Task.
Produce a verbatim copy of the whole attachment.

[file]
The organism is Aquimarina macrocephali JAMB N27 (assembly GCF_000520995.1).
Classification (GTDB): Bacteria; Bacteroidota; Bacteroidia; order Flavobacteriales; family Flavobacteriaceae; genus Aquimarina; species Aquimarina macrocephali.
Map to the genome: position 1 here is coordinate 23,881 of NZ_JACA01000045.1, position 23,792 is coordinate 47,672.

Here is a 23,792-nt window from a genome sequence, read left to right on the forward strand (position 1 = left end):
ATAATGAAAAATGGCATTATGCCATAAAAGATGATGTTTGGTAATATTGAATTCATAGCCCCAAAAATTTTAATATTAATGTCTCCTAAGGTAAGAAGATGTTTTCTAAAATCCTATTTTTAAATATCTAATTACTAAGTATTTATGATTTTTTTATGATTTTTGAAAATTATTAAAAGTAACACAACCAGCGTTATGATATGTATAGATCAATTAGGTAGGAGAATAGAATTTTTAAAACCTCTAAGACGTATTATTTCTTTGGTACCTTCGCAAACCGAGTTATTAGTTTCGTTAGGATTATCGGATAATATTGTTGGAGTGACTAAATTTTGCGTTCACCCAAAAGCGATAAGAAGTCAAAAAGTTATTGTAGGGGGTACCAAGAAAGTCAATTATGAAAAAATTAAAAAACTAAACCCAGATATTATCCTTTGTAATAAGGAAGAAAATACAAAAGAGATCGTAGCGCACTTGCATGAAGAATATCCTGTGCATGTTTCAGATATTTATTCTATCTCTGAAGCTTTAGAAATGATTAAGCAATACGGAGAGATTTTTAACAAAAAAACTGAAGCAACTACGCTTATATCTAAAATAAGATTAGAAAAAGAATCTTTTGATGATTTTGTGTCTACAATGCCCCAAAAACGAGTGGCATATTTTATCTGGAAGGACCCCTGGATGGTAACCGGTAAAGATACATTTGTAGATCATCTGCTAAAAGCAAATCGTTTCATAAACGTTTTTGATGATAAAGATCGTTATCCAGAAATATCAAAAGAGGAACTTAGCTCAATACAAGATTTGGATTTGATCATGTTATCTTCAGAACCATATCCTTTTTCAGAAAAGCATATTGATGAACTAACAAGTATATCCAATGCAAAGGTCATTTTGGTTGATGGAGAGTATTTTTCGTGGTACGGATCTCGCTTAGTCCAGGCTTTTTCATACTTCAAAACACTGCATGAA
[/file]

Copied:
The organism is Aquimarina macrocephali JAMB N27 (assembly GCF_000520995.1).
Classification (GTDB): Bacteria; Bacteroidota; Bacteroidia; order Flavobacteriales; family Flavobacteriaceae; genus Aquimarina; species Aquimarina macrocephali.
Map to the genome: position 1 here is coordinate 23,881 of NZ_JACA01000045.1, position 23,792 is coordinate 47,672.

Here is a 23,792-nt window from a genome sequence, read left to right on the forward strand (position 1 = left end):
ATAATGAAAAATGGCATTATGCCATAAAAGATGATGTTTGGTAATATTGAATTCATAGCCCCAAAAATTTTAATATTAATGTCTCCTAAGGTAAGAAGATGTTTTCTAAAATCCTATTTTTAAATATCTAATTACTAAGTATTTATGATTTTTTTATGATTTTTGAAAATTATTAAAAGTAACACAACCAGCGTTATGATATGTATAGATCAATTAGGTAGGAGAATAGAATTTTTAAAACCTCTAAGACGTATTATTTCTTTGGTACCTTCGCAAACCGAGTTATTAGTTTCGTTAGGATTATCGGATAATATTGTTGGAGTGACTAAATTTTGCGTTCACCCAAAAGCGATAAGAAGTCAAAAAGTTATTGTAGGGGGTACCAAGAAAGTCAATTATGAAAAAATTAAAAAACTAAACCCAGATATTATCCTTTGTAATAAGGAAGAAAATACAAAAGAGATCGTAGCGCACTTGCATGAAGAATATCCTGTGCATGTTTCAGATATTTATTCTATCTCTGAAGCTTTAGAAATGATTAAGCAATACGGAGAGATTTTTAACAAAAAAACTGAAGCAACTACGCTTATATCTAAAATAAGATTAGAAAAAGAATCTTTTGATGATTTTGTGTCTACAATGCCCCAAAAACGAGTGGCATATTTTATCTGGAAGGACCCCTGGATGGTAACCGGTAAAGATACATTTGTAGATCATCTGCTAAAAGCAAATCGTTTCATAAACGTTTTTGATGATAAAGATCGTTATCCAGAAATATCAAAAGAGGAACTTAGCTCAATACAAGATTTGGATTTGATCATGTTATCTTCAGAACCATATCCTTTTTCAGAAAAGCATATTGATGAACTAACAAGTATATCCAATGCAAAGGTCATTTTGGTTGATGGAGAGTATTTTTCGTGGTACGGATCTCGCTTAGTCCAGGCTTTTTCATACTTCAAAACACTGCATGAA